In 2017, Juan Sebastián Verón came out of retirement to play in the Copa Libertadores for Estudiantes, the club for whom he acted as president. He was 42.
Many players return home at the end of their careers, playing a season or two for their hometown club to indulge in some gentle nostalgia.
You know the drill: a respected veteran wants to move closer to their family, and the local club is happy to oblige. Tickets get sold, fans get autographs, everybody wins.
For Juan Sebastián Verón, however, that final stop proved to be far more substantial.
Upon returning to Argentine side Estudiantes as a 31-year-old in 2006, the former Manchester United and Chelsea midfielder rediscovered his best form, winning three trophies and numerous personal accolades during his prolonged autumn years.
Having stuttered in England, Verón’s form back in Argentina transformed his career, earning him two South American Footballer of the Year awards and ending his four-year international exile.
In 2009, when Verón was 34, Estudiantes won the Copa Libertadores, with the midfielder named Player of the Tournament.
A fitting time to retire, perhaps?
Hardly. Verón still had the time — and energy — to appear at the 2010 World Cup, something that would have seemed unthinkable to anyone who, a full seven years prior, had seen the playmaker struggle to make Claudio Ranieri’s Chelsea team ahead of Geremi.
Verón finally said goodbye to Estudiantes in 2012, aged 37.
But while playing until 37 would represent a remarkable achievement for any athlete, Verón still wasn’t quite done.
Shortly after retirement, Verón played some football with lower-league side Brandsen before returning to Estudiantes to work as director of football.
However, the allure of match day in La Plata proved too great.
By the start 2013-14 season, a 38-year-old Verón was back in the red and white jersey, coming out of retirement for what was technically his fourth spell at Estudiantes.
In the Torneo Final, the second half of the Argentine domestic season, Estudiantes challenged for the title, eventually finishing third behind River Plate and Boca Juniors.
And despite his age, Verón was still a force, dominating games from a deep midfield position and supplying passes to the likes of Guido Carrillo, a player whose experience in English football did not differ greatly from Verón’s.
When the season wrapped up, the playmaker once again hung up his boots on their now-familiar hook.
And this time, things looked more definitive.
Verón, 39 at the time of the campaign’s close, could not play every match, and he would soon have even greater responsibilities; in October 2014, he was elected Estudiantes’ new president, receiving 70 percent of the vote from club members.
The player known as the ‘Little Witch’ was now expected to sprinkle some magic on administrative matters.
Here’s a question, though: as a supporter of a football team, what strategy would best entice you into buying a season ticket?
Would it be the Arsenal approach of the late Wenger years? To drum up fantastical transfer rumours in June, only to disappoint by September?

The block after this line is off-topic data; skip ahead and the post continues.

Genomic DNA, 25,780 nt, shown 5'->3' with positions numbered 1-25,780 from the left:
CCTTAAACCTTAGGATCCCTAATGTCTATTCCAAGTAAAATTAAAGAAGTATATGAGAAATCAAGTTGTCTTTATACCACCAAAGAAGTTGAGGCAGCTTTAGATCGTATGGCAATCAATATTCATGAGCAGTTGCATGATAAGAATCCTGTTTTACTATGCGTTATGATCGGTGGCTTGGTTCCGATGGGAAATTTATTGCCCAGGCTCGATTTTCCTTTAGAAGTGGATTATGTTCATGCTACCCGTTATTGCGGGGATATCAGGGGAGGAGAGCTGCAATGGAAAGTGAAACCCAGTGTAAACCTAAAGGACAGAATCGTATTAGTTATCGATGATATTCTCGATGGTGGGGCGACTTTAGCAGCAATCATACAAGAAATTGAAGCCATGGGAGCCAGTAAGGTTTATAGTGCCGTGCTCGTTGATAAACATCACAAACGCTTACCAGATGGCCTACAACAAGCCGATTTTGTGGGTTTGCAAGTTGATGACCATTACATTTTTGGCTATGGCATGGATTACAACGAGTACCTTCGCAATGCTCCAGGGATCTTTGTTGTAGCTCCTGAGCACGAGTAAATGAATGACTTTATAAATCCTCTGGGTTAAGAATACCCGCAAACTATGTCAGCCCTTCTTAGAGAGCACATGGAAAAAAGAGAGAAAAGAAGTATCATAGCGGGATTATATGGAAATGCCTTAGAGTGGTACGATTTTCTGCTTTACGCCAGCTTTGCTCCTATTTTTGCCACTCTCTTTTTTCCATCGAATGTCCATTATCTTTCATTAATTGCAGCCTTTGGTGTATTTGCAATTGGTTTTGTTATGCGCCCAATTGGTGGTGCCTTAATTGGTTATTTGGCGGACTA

Maybe you’d prefer a simple price freeze, or perhaps you want the best seat in the house and know that a long-term commitment is the best way to get it.
Maybe your team offers a complimentary half-time snack for premium members.
Here’s a plan that would definitely get you signing up, though: what if your team promised that a 40-something former player would be thrown back into the action for key European fixtures — just as long as your stadium sold enough season tickets?
Picture it: 41-year-old Frank Lampard showing Mateo Kovacic how it’s done against Ajax. Jamie Carragher filling in for Joel Matip against Genk. Surely David Beckham could do a job for Manchester United in Kazakhstan?
In effect, that’s exactly what Verón did as president of Estudiantes.
With the club looking to offload more tickets for its VIP boxes, Verón thought of the perfect way to get fans on board. If they managed to buy up 65% of the boxes at the new stadium, he would embark on playing spell number five, featuring only in the Copa Libertadores — South America’s version of the Champions League.
Better still, he would play for a nominal salary, all of which would be “donated for the development of the club”.
The offer had the desired effect. Fans coughed up, and Verón hired a personal trainer to get his 42-year-old body into shape.
Then, on 12 April, 2017, the legend was back on the pitch, playing in the club’s second group-stage match against Barcelona SC of Ecuador.
In doing so, Verón made history by becoming the competition’s oldest ever player. Unfortunately, Estudiantes still lost 2-0, their second defeat in two games.
They won the next, but by the time they lost the fourth game to Atlético Nacional, progression to the next round was beyond them.
That meant Verón’s plan to see out an 18-month contract was ultimately cut short.
Not that there wasn’t time for a few more fireworks. In the penultimate game of the group stage, the playmaker appeared from the bench to help seal a comprehensive 3-0 win over Barcelona SC.
Truly defying his age one last time, Verón skipped down the right wing past a dumbfounded Barcelona defender, composing himself and crossing low to teammate Facundo Sánchez.
The goal was not significant, but Verón lifted both arms in triumph — a final sweet moment on this final, final journey as a player.
The on-pitch president also had time for one last home match, playing 93 minutes in a 1-0 win over Brazilian side Botafogo, and was applauded off the pitch when substituted.
Deep down though, fans may well expect him to come back in another couple of years. You wouldn’t bet against it.